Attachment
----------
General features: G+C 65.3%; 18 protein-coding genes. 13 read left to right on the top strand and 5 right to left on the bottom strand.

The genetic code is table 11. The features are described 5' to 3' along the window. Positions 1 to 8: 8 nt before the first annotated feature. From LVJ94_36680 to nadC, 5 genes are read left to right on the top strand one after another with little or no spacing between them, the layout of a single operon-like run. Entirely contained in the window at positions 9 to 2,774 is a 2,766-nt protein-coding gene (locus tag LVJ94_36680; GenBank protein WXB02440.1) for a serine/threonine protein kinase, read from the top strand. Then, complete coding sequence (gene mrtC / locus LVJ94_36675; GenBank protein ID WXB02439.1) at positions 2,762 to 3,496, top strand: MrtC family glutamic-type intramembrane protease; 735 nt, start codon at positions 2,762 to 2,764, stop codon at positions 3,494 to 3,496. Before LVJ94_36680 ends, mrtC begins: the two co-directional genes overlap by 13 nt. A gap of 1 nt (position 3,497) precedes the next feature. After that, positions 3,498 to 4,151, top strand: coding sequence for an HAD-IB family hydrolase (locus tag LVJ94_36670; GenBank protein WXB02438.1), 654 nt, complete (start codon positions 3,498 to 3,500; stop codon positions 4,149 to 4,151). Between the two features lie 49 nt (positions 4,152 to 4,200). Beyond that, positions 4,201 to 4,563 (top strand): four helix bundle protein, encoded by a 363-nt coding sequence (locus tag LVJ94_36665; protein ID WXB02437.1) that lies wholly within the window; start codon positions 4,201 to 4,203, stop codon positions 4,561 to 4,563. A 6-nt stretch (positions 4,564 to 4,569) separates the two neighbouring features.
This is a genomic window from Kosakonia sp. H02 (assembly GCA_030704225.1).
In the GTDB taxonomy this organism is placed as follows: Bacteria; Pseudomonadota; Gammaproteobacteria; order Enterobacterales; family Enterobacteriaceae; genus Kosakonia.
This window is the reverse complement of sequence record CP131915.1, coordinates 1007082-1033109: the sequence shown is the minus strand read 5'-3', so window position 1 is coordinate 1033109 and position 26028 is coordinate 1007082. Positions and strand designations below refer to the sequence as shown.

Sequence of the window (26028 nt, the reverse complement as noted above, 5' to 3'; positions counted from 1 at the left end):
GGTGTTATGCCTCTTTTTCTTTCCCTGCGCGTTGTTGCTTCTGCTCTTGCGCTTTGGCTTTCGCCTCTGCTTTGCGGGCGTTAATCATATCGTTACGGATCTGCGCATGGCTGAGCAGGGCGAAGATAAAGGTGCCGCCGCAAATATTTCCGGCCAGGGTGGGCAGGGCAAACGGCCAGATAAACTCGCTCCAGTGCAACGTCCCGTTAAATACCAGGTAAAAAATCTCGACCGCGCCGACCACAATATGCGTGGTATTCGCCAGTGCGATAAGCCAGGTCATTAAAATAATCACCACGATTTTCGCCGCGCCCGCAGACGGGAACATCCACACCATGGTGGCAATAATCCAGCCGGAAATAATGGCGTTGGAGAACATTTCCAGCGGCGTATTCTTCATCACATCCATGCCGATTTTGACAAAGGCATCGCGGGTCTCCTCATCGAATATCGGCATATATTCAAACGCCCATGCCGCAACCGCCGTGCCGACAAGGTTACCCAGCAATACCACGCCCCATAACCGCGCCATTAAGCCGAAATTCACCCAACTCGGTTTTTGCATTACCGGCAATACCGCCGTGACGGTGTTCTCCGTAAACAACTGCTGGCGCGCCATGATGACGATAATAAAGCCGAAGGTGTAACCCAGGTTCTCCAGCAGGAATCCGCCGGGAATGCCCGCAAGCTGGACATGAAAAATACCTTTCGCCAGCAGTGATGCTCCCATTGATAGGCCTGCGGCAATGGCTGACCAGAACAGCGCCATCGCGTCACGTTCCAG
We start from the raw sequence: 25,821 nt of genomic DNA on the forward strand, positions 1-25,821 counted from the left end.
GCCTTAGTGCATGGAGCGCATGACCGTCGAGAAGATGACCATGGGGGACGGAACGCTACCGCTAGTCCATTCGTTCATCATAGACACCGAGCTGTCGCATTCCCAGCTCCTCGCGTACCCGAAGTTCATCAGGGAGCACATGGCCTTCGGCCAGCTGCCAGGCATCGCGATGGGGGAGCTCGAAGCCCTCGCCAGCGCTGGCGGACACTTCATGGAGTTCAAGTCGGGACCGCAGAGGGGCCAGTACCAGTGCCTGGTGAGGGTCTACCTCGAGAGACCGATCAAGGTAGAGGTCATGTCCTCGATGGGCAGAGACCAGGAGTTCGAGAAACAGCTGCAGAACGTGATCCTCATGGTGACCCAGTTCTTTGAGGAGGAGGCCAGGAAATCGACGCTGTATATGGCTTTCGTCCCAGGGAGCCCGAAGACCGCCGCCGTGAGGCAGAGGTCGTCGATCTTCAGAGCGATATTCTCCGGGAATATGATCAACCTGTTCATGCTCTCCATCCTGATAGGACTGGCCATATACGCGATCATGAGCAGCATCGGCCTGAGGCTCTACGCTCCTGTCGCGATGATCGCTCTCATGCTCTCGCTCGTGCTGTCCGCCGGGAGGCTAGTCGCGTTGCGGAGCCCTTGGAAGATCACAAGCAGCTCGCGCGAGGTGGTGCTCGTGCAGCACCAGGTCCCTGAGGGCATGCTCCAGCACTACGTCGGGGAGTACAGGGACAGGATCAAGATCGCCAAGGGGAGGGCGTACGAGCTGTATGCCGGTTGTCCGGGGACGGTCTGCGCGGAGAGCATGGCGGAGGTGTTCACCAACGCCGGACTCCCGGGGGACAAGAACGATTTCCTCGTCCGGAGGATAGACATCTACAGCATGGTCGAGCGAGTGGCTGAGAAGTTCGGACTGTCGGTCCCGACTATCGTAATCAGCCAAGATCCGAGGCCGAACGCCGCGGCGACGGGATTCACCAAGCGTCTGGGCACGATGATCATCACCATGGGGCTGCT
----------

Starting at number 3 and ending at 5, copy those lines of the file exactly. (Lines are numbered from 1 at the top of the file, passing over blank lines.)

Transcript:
This is a genomic window from Kosakonia sp. H02 (assembly GCA_030704225.1).
In the GTDB taxonomy this organism is placed as follows: Bacteria; Pseudomonadota; Gammaproteobacteria; order Enterobacterales; family Enterobacteriaceae; genus Kosakonia.
This window is the reverse complement of sequence record CP131915.1, coordinates 1007082-1033109: the sequence shown is the minus strand read 5'-3', so window position 1 is coordinate 1033109 and position 26028 is coordinate 1007082. Positions and strand designations below refer to the sequence as shown.